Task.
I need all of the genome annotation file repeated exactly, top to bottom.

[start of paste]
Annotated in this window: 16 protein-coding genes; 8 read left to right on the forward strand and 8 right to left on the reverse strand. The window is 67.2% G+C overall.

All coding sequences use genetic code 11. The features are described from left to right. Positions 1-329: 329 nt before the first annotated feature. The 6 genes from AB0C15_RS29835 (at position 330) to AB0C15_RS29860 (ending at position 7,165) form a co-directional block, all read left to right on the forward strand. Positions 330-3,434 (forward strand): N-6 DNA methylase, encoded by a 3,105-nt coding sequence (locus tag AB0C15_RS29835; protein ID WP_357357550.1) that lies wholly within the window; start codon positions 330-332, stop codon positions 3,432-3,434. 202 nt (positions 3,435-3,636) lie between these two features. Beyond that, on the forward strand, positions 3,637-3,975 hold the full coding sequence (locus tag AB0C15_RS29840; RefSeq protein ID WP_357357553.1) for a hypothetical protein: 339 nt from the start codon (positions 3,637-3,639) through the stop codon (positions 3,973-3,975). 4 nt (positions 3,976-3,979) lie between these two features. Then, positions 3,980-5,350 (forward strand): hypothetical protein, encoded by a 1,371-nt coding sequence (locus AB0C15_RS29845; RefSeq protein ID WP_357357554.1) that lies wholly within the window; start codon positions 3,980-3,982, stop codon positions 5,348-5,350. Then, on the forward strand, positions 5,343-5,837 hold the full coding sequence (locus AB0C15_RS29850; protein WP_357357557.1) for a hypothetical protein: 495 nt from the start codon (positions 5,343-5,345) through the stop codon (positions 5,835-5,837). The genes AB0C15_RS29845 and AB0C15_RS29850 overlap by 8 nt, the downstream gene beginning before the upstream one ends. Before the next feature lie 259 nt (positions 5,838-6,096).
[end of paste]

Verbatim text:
Annotated in this window: 16 protein-coding genes; 8 read left to right on the forward strand and 8 right to left on the reverse strand. The window is 67.2% G+C overall.

All coding sequences use genetic code 11. The features are described from left to right. Positions 1-329: 329 nt before the first annotated feature. The 6 genes from AB0C15_RS29835 (at position 330) to AB0C15_RS29860 (ending at position 7,165) form a co-directional block, all read left to right on the forward strand. Positions 330-3,434 (forward strand): N-6 DNA methylase, encoded by a 3,105-nt coding sequence (locus tag AB0C15_RS29835; protein ID WP_357357550.1) that lies wholly within the window; start codon positions 330-332, stop codon positions 3,432-3,434. 202 nt (positions 3,435-3,636) lie between these two features. Beyond that, on the forward strand, positions 3,637-3,975 hold the full coding sequence (locus tag AB0C15_RS29840; RefSeq protein ID WP_357357553.1) for a hypothetical protein: 339 nt from the start codon (positions 3,637-3,639) through the stop codon (positions 3,973-3,975). 4 nt (positions 3,976-3,979) lie between these two features. Then, positions 3,980-5,350 (forward strand): hypothetical protein, encoded by a 1,371-nt coding sequence (locus AB0C15_RS29845; RefSeq protein ID WP_357357554.1) that lies wholly within the window; start codon positions 3,980-3,982, stop codon positions 5,348-5,350. Then, on the forward strand, positions 5,343-5,837 hold the full coding sequence (locus AB0C15_RS29850; protein WP_357357557.1) for a hypothetical protein: 495 nt from the start codon (positions 5,343-5,345) through the stop codon (positions 5,835-5,837). The genes AB0C15_RS29845 and AB0C15_RS29850 overlap by 8 nt, the downstream gene beginning before the upstream one ends. Before the next feature lie 259 nt (positions 5,838-6,096).